LOS ANGELES (CBSLA.com) — On the third day of triple-digit heat and a second straight day of widespread power outages, forecasters now say that heat wave roasting Southern California will probably last longer than expected.
Thousands of homes were in the dark in Los Angeles due to weather-related outages throughout the night, but the Los Angeles Department of Water and Power says they now have fewer than 900 customers in the dark after about 11,000 Boyle Heights customers sweltered in the dark Wednesday night.
LADWP officials said crews worked around the clock to repair overloaded equipment in Arleta. The total number of LADWP customers hit by power outages peaked at 14,000 overnight Wednesday.
Southern California Edison also reported more than 1,400 of their customers in Los Angeles County, and nearly 1,500 in Riverside County were without power at one point.
“The combination of strong high pressure and weak onshore flow will continue to produce dangerously high temperatures across the region through at least Saturday,” according to a National Weather service statement.
Previously, forecasters had said the high heat would last through Friday.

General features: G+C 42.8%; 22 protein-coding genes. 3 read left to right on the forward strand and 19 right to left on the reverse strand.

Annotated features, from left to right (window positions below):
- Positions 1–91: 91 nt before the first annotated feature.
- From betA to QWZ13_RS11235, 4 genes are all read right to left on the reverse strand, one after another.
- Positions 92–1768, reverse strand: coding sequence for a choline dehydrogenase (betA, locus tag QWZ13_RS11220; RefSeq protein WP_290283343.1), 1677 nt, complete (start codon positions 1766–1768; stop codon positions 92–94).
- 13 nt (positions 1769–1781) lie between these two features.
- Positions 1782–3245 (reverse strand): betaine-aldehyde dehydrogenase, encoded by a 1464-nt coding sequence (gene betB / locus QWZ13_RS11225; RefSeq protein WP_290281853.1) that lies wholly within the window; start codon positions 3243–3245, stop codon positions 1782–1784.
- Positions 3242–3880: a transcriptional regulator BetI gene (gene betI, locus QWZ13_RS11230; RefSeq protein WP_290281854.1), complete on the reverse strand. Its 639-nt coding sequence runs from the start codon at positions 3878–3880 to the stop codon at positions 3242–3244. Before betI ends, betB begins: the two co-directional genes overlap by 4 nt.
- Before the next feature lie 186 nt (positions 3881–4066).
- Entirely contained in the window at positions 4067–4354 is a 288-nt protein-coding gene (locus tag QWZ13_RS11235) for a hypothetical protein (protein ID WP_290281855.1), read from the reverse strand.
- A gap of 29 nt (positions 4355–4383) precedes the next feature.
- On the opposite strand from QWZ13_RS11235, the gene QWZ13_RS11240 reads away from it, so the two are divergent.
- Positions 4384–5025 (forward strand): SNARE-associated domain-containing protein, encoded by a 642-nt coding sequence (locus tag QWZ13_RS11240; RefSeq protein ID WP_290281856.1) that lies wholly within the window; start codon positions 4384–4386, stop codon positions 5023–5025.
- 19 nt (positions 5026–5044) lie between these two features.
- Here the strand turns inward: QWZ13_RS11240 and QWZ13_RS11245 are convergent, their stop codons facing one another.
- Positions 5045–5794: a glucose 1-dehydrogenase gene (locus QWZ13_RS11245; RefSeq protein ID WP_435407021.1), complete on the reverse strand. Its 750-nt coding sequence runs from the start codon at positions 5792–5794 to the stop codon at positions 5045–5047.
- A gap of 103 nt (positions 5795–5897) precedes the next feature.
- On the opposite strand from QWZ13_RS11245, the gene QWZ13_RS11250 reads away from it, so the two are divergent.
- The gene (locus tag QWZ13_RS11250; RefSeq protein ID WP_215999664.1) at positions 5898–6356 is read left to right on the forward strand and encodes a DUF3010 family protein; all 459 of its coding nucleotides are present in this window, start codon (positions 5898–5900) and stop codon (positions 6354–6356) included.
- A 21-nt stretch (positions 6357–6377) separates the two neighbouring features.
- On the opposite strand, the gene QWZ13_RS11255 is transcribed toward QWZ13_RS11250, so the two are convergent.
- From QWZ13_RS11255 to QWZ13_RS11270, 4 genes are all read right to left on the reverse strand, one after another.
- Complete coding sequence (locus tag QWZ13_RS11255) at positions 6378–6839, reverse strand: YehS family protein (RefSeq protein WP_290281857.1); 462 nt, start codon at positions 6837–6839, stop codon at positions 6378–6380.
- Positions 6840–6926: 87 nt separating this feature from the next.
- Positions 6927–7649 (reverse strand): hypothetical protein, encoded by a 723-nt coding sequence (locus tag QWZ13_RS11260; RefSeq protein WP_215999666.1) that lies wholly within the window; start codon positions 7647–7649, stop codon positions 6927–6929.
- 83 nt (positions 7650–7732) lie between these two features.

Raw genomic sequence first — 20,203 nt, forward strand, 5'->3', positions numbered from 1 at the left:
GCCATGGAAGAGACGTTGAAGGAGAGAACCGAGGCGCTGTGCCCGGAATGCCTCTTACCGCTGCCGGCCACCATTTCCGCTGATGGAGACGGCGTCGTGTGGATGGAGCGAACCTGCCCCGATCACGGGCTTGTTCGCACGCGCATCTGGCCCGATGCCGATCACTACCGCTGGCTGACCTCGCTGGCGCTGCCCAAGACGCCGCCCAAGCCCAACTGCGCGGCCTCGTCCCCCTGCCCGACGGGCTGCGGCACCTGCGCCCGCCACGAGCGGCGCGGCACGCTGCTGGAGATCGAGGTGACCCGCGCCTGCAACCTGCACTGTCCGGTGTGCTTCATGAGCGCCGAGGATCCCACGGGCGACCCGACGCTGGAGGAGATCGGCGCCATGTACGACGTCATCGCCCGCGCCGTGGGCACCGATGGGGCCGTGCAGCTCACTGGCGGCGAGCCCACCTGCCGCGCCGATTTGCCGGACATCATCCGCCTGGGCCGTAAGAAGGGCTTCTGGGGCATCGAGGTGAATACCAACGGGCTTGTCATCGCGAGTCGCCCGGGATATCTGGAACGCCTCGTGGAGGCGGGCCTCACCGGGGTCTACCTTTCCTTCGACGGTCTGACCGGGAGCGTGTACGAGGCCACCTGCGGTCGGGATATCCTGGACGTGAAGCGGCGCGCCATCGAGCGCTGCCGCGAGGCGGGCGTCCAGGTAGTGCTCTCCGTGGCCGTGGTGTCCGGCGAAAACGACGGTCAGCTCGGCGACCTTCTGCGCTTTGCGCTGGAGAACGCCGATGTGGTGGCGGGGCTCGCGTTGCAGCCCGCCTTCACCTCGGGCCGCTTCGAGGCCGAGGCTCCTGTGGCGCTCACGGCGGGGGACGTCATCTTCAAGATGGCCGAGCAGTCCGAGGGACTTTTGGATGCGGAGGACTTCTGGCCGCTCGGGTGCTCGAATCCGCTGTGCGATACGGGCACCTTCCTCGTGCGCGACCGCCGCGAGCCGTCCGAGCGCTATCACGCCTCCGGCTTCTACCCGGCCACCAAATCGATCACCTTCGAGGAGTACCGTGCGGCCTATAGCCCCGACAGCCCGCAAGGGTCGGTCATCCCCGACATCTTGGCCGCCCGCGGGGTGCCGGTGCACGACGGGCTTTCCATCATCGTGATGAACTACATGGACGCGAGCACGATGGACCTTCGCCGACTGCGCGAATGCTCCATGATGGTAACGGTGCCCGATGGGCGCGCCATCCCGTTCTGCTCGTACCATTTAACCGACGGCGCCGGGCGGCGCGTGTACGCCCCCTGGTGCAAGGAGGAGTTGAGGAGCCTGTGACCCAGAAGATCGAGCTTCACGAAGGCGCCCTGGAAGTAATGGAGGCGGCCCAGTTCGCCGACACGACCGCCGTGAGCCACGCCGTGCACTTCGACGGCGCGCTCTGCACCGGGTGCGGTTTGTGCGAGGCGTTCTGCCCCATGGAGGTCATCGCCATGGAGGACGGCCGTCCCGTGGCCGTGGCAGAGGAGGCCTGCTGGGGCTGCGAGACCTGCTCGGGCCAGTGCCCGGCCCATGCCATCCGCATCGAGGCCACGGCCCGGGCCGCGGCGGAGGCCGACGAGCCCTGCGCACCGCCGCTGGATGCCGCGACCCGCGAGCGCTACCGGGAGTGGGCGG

As has been the case since Saturday, the highest temperatures were expected in the San Fernando, Santa Clarita, San Gabriel and Antelope valleys and at lower elevations in the San Gabriel and Santa Monica mountains. Highs in those areas are expected to range from 100 to 112, NWS forecasters said, and overnight lows will not drop below the mid-70s.
Even beach communities will be warm, with highs ranging from the 80s to the mid-90s.
And to complicate matters, lightning strikes were seen over North Hollywood, Azusa and Adelanto, but with little to no rain. Forecasters called the sight “dry lightning,” and the prospect of a lightning strike, combined with the extreme heat, raises the chances of brush fires exponentially.
A heat advisory will remain in effect until 10 a.m. along the coast, in beach cities, in metropolitan Los Angeles and the Hollywood Hills, then be immediately replaced by a more serious excessive heat warning — the first time this week that such a warning has been issued for the coastal zone.
(© Copyright 2017 CBS Broadcasting Inc. All Rights Reserved. City News Service contributed to this report.)